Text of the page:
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Goblin - Roller CD (album) cover




Rock Progressivo Italiano

4.03 | 243 ratings

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Cesar Inca
Special Collaborator
Honorary Collaborator
4 stars I am aware that this Goblin album is generally pretty much acclaimed in many prog e- zines, and I certainly can see why. Released when the success of their OST to Argento's movie "Profondo Rosso" hadn't waned yet, "Roller" (a non-OST album) showed Goblin's ability to create varied music and perform it with both versatility and a clean technique. With the entry of extra keyboardsman Maurizio Guarini, there was a very good opportunity to continue working on dark textures and ambiences, even though this repertoire was not conceived as a sonic background for horror movie situations: that they do in most numbers of this album's repertoire. When I mention textures and ambiences, I mean that there is no frenzy dueling nor extreme pomposity in the dual keyboard department. In fact, beyond the occasional soloing and prominent harmonizing portrayed by some guitar, organ and synth parts, there is not a case of exhaustive pyrotechnics and intensive exhibitionism (as compared to Balletto's "Ys", for example) in "Roller", but a true, compact sense of ensemble. Each individual musician's skill is subjected to the concise demands of the written material. The compositions are usually full of subtleties which elegantly hide the real complexity that lies beneath. The first example is the opening title track, which turns out to be effective and catchy, yet complex enough to be of genuine progressive interest: the recurring main motif never gets boring through the reiterations, since the sense of exquisiteness prevails in order to keep and conquer the listener's attention. But is track 5 the most outstanding piece in the album: titled as the band itself, it mixes the special splendorous magic of your regular Italian symphonic prog (BMS, Le Orme) with lots of Canterbury colors displayed in a kaleidoscope of energy and sheer class. Its 11-minute duration doesn't feel too long, really. Between these two numbers, there are: the somber 'Aquaman', mysterious as a journey to the dark bottoms of the sea; the blatantly funky 'Snip-Snap', which takes things to a more upbeat level; the eerie 'Il Risveglio del Serpente', where Simonetti's grand piano assumes the leading role, with Morante keeping track of the piano chords with his delicate acoustic guitar lines and Guarini providing some clarinet stuff in the middle. Goblin certainly knows how to keep things varied while maintaining a cohesive signature sound. With the amazing closure 'Dr. Frankenstein', the band let themselves loose to do one thing they know best - create sonic tension, particularly during the final section, with those hyper-dissonant synth flows and that sinister bass filling the spaces craftily left empty by the drummer. A wonderful ending for an excellent album.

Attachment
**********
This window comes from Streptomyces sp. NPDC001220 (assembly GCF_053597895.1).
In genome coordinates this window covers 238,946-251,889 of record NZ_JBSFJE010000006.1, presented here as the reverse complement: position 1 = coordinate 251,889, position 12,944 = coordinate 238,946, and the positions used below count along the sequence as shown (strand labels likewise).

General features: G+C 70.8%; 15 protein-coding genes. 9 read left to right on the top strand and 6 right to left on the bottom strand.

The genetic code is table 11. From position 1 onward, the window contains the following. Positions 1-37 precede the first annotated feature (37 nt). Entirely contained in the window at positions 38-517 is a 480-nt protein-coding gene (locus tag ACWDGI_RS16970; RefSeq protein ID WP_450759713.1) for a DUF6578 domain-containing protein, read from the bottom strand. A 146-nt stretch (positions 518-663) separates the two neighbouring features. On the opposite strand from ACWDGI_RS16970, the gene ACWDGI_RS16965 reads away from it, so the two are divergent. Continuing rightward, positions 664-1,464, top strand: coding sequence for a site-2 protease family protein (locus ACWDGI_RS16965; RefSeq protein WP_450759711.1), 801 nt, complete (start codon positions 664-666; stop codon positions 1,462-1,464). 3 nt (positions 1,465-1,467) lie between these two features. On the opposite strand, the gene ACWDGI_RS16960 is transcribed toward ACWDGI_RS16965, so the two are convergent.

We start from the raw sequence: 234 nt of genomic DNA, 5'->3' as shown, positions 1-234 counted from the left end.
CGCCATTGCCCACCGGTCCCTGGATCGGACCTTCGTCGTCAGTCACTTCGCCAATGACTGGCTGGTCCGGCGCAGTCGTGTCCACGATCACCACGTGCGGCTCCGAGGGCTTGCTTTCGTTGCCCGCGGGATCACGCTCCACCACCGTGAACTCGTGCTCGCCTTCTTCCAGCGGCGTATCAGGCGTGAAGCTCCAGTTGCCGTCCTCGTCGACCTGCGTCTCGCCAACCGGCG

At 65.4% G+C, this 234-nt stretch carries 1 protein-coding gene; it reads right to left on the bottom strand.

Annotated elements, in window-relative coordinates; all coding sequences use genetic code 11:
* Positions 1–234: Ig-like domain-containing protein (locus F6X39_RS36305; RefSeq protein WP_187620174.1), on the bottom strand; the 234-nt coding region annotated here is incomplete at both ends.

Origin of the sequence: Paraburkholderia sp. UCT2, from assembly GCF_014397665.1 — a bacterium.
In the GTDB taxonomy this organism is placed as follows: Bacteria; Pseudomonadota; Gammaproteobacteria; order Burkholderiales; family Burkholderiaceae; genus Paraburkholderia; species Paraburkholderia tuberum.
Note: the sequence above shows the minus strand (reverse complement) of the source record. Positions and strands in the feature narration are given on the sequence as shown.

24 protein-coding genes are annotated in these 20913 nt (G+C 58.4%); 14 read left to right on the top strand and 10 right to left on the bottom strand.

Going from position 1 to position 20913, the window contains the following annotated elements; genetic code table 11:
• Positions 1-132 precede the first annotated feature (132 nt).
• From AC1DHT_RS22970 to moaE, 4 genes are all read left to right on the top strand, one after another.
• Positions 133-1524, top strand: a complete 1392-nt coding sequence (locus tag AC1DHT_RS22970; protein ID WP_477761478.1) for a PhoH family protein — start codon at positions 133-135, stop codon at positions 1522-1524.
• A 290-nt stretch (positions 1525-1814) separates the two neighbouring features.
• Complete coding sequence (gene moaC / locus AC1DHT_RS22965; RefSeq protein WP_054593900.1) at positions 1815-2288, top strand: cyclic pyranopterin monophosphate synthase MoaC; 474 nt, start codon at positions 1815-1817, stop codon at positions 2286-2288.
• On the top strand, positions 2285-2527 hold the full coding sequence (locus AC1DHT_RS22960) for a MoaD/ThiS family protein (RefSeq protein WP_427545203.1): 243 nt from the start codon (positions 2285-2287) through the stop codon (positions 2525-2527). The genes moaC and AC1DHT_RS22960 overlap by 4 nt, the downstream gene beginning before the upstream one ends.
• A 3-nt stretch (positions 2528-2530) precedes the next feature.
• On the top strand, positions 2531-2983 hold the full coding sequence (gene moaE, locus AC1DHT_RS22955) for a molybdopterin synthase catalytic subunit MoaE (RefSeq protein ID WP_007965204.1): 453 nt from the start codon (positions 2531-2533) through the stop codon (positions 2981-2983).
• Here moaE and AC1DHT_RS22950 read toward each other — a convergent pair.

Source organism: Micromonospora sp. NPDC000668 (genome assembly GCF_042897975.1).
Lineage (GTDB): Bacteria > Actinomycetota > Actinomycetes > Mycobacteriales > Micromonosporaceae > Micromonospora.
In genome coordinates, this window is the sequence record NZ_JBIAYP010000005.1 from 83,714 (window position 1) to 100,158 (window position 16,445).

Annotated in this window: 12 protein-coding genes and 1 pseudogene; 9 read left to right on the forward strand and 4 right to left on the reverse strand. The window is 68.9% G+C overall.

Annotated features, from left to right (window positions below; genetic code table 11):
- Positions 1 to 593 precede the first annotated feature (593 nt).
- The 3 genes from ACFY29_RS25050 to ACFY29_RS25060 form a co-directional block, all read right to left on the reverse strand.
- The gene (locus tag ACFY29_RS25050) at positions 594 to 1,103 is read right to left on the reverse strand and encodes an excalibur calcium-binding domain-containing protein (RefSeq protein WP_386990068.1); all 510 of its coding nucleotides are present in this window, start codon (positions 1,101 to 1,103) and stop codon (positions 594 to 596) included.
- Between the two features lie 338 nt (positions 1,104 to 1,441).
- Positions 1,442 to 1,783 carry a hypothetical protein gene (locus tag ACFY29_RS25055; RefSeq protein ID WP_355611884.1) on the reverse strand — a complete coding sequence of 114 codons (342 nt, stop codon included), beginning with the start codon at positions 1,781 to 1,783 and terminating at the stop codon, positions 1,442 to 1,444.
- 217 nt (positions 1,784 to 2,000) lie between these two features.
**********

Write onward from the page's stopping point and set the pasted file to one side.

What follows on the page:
Cesar Inca | 4/5 |


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